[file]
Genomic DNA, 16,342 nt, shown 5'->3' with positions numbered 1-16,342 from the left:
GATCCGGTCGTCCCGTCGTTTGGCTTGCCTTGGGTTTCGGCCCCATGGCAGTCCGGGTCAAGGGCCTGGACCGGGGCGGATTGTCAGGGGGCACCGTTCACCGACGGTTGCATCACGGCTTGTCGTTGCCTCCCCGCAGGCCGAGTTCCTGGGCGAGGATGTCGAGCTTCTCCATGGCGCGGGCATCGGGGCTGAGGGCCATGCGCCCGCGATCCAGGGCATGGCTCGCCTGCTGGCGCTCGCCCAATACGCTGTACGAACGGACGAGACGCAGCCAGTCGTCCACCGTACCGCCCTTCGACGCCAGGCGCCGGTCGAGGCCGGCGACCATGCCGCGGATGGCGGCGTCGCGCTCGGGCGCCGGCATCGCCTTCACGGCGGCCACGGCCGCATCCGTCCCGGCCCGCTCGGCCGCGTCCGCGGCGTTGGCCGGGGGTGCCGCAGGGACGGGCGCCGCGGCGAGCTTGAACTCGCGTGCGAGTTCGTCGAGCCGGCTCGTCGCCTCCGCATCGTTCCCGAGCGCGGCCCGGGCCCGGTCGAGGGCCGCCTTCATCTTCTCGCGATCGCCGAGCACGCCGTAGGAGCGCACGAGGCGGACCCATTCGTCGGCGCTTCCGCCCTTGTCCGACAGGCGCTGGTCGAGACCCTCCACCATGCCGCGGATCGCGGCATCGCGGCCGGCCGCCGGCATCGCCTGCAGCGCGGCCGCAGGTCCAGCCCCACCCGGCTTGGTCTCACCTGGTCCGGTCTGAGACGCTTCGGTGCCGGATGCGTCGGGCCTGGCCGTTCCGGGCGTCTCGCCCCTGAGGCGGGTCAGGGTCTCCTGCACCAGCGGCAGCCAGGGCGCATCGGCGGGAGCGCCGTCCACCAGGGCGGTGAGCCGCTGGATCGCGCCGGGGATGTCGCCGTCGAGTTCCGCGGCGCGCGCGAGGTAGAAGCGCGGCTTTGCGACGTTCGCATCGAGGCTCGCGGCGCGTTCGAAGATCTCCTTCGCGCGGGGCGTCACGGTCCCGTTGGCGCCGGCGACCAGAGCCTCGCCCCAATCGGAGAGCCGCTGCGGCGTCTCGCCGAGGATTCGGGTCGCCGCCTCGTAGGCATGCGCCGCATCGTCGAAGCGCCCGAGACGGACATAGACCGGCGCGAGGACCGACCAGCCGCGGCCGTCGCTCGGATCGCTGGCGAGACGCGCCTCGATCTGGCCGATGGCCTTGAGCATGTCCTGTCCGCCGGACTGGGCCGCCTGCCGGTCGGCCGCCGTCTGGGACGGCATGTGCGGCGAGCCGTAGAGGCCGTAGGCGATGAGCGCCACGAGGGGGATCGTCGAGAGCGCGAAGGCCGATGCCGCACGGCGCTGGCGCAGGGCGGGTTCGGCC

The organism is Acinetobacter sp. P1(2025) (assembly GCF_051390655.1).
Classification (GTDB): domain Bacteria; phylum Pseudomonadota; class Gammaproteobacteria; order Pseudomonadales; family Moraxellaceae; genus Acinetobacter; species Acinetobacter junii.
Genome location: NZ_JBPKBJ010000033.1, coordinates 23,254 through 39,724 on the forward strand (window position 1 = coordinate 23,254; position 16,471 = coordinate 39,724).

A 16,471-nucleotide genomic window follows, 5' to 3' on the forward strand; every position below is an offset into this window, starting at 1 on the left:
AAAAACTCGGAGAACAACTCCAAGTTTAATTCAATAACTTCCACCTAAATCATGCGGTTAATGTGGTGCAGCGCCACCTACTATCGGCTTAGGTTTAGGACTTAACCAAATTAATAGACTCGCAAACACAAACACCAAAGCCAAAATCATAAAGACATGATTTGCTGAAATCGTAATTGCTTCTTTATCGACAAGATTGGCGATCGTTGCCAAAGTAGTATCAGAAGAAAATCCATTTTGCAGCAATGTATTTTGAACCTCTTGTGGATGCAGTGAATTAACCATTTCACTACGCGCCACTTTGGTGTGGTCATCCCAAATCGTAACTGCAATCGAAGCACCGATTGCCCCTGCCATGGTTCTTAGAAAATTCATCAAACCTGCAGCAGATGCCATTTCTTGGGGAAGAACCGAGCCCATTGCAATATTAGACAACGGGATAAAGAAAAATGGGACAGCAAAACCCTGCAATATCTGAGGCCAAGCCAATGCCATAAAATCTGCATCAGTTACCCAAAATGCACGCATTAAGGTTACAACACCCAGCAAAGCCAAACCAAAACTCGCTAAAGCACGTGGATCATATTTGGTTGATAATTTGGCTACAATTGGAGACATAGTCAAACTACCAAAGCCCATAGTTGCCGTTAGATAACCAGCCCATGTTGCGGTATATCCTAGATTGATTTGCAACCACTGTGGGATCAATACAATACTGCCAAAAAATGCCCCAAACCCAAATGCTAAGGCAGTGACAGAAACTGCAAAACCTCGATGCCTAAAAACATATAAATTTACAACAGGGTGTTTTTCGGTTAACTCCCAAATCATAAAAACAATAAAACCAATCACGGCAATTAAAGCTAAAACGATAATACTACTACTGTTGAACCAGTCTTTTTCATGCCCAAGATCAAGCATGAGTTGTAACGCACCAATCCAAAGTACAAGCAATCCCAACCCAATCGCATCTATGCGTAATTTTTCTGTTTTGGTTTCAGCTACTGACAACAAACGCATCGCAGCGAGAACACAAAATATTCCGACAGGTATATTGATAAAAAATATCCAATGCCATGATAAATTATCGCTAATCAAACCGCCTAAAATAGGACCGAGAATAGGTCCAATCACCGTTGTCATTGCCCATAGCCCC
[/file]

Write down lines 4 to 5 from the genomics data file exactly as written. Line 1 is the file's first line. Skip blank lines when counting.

Classification (GTDB): domain Bacteria; phylum Pseudomonadota; class Gammaproteobacteria; order Pseudomonadales; family Moraxellaceae; genus Acinetobacter; species Acinetobacter junii.
Genome location: NZ_JBPKBJ010000033.1, coordinates 23,254 through 39,724 on the forward strand (window position 1 = coordinate 23,254; position 16,471 = coordinate 39,724).